Lawmakers want insurers to pay for tamper-proof opioid pills

Photo by Lan Sheddan
Photo by Ian Sheddan


A coalition of bipartisan lawmakers, police and addiction experts is urging Gov. Andrew Cuomo to sign a bill that would require insurance plans to cover opioid prescription pills that are harder to crush or liquefy, and therefore abuse.

Sen. George Amedore, Asssemblyman John McDonald and Albany County Sheriff Craig Apple are among those who want insurance plans to cover abuse-deterrent opioid drugs at the same levels as non-abuse deterrent opioid drugs.

A bill (S.6962-a/A.10478) that passed both houses earlier this year by wide margins would also prevent insurance plans from requiring a patient take a non-abuse deterrent opioid drug before a drug containing abuse-deterrent technology is prescribed, and ensures that prior authorization requirements are applied equally to both abuse-deterrent and non-abuse-deterrent opioid prescription drugs



“Often, addiction begins with the misuse or abuse of prescription pain medications,” said Sen. George Amedore, R-Rotterdam, who serves as co-Chair of the Senate Task Force on Heroin and Opioid Addiction. “It’s important to embrace new technologies, make sure they are accessible and affordable for patients, and ultimately we will be able to cut down on the abuse of prescription pain medications that can lead to addiction.”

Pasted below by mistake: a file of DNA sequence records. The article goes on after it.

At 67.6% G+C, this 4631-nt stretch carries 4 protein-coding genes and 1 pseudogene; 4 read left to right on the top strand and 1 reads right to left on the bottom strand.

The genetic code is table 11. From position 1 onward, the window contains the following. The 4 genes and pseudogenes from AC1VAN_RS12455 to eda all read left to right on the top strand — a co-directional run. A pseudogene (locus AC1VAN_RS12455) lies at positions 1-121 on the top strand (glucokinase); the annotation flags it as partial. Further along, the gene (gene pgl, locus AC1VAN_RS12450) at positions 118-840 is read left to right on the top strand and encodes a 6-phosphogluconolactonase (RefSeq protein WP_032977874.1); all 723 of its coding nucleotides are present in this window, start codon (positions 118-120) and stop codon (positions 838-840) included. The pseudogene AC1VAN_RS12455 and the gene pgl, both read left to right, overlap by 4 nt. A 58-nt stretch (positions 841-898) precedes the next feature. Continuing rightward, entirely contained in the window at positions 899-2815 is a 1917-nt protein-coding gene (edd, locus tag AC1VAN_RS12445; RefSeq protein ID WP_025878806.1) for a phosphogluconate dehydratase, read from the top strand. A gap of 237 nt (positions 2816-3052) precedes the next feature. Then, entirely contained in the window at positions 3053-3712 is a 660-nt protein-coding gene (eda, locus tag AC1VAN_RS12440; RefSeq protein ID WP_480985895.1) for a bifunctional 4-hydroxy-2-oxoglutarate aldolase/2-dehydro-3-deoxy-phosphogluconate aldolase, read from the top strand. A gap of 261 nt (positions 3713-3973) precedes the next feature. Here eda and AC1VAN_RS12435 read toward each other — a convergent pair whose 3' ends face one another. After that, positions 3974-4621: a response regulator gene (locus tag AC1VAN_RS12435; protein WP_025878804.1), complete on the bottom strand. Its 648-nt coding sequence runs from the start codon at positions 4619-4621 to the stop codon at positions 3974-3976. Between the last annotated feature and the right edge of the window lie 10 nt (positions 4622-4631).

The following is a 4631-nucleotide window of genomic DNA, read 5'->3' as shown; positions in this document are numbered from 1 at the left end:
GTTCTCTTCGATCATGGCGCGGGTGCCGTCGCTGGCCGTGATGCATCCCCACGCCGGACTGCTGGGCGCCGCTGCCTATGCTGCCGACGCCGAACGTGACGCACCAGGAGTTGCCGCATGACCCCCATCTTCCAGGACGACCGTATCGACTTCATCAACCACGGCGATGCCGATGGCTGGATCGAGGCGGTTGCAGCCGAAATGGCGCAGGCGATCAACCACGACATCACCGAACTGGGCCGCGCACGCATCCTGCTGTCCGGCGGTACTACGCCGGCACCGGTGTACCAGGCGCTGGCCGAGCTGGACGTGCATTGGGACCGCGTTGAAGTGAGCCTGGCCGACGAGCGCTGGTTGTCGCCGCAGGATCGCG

The Governor’s Heroin Task Force issued a recommendation earlier this year to make medications using abuse deterrent technology more readily accessible. The Assembly voted in favor of the new legislation 142-0 and the Senate passed it 57-1.

The FDA is encouraging the development of opioid formulations with abuse-deterrent properties to help combat the opioid epidemic. Experts recognize that opioid pills in their current form are easily crushed to be snorted or liquefied to be injected. Prescription pills that are more difficult to alter may cut down on abuse, say the bill’s supporters.



“Our communities and families have and continue to struggle with this national epidemic of opioid and heroin addiction. Therefore it is critical that we explore all options when it comes to the four main areas of focus to address this epidemic — education, enforcement, treatment and recovery,” said Assemblyman John McDonald. “Technology continues to evolve and as we recognize the fact that drug addiction is a disease and not a moral failing, we need to allow for the proper tools to be in place to protect the public.”

The law would take effect 120 days after being signed by the governor.